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November 20, 2016 | At 72, I experienced election night with a 103-degree temperature, so it was literally a fever-dream for me. And in a certain sense, it’s remained so ever since. Now that a white supremacist has just been made the next president’s closest White House adviser, and the president-elect has called conspiracy theorist Alex Jones of Infowars to thank him and his followers for their part in his election victory, we have reasonable confirmation that we are indeed in a fever-dream America.
Hate incidents are on the rise. It’s easy enough to imagine the Bundy brothers being let loose in the West. A climate change denier is running the Trump environmental policy transition. The candidate himself will arrive in Washington with an enemies list already in formation (beating Dick Nixon to the punch by years). The mainstream media have tied themselves in apologetic knots for believing the pollsters on Hillary’s “victory” and not bothering to talk enough to the white working class voters who came out for Trump (and whom Clinton abandoned for white millionaires and billionaires). And the new president is being normalized by the old one, who previously excoriated him in the name of democracy, while mainstream pundits and journalists desperately look for signs that Donald Trump will be a pragmatic, recognizable American president once he takes the mantle of power.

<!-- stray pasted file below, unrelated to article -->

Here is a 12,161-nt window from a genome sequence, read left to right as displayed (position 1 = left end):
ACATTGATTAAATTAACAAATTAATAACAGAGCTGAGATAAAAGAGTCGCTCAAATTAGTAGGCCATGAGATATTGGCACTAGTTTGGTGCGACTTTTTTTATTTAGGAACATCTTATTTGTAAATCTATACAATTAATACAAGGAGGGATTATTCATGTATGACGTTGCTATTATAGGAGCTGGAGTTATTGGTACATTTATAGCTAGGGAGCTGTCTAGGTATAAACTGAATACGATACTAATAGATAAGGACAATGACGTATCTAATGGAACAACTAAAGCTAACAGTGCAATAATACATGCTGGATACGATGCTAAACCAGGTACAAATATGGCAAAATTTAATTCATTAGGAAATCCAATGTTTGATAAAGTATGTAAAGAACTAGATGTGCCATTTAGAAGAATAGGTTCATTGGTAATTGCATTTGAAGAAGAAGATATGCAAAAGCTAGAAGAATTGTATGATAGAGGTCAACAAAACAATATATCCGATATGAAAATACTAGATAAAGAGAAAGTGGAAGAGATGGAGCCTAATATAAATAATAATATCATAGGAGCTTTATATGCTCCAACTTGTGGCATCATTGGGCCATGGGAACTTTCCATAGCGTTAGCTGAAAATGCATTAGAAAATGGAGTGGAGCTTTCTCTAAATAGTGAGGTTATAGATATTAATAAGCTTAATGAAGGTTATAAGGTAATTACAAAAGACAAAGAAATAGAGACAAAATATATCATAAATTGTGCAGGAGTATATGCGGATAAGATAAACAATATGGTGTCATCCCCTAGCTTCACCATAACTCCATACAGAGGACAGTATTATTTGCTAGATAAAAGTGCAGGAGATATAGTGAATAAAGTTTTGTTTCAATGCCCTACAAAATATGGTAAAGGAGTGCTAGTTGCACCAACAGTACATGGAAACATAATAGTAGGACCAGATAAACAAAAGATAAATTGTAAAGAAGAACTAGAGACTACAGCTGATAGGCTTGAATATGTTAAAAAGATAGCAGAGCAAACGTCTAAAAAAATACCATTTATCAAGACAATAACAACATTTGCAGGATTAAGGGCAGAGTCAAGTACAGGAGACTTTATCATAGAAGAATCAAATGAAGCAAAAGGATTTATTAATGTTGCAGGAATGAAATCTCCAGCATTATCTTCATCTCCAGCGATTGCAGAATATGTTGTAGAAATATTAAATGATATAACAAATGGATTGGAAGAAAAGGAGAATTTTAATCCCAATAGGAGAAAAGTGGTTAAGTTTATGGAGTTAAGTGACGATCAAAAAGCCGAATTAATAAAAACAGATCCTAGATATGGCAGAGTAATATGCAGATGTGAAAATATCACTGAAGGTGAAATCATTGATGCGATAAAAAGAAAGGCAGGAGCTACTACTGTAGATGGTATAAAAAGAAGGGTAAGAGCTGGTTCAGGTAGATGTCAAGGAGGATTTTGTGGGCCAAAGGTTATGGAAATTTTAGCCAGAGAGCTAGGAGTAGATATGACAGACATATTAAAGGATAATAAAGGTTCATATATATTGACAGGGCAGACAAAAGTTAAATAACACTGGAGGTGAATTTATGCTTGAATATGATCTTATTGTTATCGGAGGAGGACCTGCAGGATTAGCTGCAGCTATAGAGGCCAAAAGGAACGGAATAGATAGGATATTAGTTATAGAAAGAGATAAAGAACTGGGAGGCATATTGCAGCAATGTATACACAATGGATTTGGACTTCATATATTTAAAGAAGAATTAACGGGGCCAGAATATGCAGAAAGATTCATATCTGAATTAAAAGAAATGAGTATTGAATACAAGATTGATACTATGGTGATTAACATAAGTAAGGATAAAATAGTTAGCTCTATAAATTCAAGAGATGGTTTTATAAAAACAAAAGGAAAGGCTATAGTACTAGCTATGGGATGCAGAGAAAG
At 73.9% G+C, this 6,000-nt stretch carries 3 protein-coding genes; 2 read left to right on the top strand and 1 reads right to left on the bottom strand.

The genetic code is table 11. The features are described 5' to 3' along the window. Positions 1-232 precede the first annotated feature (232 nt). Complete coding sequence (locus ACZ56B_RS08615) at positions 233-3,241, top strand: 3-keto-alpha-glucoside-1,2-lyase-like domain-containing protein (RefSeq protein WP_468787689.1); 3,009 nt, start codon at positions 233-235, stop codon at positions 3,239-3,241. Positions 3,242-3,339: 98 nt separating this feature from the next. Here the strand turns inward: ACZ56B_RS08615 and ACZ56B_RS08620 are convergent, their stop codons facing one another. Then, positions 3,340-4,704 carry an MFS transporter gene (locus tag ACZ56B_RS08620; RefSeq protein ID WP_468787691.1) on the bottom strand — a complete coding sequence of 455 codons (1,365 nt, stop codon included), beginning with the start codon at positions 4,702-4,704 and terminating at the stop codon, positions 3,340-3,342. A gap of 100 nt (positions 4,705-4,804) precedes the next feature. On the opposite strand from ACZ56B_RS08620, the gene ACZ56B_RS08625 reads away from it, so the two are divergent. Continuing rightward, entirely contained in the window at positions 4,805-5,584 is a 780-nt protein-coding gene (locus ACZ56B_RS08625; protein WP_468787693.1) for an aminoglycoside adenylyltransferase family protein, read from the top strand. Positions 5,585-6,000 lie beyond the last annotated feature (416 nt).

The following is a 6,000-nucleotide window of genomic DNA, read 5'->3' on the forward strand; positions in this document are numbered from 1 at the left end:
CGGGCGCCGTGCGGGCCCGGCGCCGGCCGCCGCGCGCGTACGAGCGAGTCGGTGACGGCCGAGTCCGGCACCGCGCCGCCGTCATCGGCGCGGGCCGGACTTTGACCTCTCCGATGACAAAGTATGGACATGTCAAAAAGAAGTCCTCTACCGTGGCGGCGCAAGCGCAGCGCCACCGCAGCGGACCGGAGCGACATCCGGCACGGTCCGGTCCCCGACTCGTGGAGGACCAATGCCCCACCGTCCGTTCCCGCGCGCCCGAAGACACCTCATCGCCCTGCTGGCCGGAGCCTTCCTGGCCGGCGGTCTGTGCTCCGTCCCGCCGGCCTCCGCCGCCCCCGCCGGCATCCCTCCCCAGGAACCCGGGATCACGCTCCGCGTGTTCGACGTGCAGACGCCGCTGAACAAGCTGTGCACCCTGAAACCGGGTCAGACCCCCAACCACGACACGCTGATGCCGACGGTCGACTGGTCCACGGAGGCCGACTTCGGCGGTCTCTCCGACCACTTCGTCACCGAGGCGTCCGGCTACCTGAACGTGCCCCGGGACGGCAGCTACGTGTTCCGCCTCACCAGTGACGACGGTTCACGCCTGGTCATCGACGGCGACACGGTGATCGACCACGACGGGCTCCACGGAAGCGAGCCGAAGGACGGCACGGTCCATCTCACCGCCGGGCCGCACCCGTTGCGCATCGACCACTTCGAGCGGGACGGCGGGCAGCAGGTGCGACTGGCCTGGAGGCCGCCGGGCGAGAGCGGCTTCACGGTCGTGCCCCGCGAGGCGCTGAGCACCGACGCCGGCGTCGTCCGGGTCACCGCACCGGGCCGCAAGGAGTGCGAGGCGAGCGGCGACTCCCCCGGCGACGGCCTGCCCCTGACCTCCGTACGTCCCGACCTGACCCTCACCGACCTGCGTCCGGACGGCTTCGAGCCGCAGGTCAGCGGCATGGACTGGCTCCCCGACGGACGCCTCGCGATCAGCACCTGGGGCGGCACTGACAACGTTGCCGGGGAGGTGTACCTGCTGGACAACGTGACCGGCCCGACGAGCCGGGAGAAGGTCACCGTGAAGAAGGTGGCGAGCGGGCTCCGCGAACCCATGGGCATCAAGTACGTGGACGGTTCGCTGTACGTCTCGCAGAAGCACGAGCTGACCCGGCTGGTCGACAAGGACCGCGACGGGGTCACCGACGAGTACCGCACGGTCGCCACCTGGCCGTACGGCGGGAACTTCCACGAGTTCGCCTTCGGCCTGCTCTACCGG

Rebecca Gordon, a TomDispatch regular, teaches in the philosophy department at the University of San Francisco. She is the author of American Nuremberg: The U.S. Officials Who Should Stand Trial for Post-9/11 War Crimes. Her previous books include Mainstreaming Torture: Ethical Approaches in the Post-9/11 United States and Letters from Nicaragua.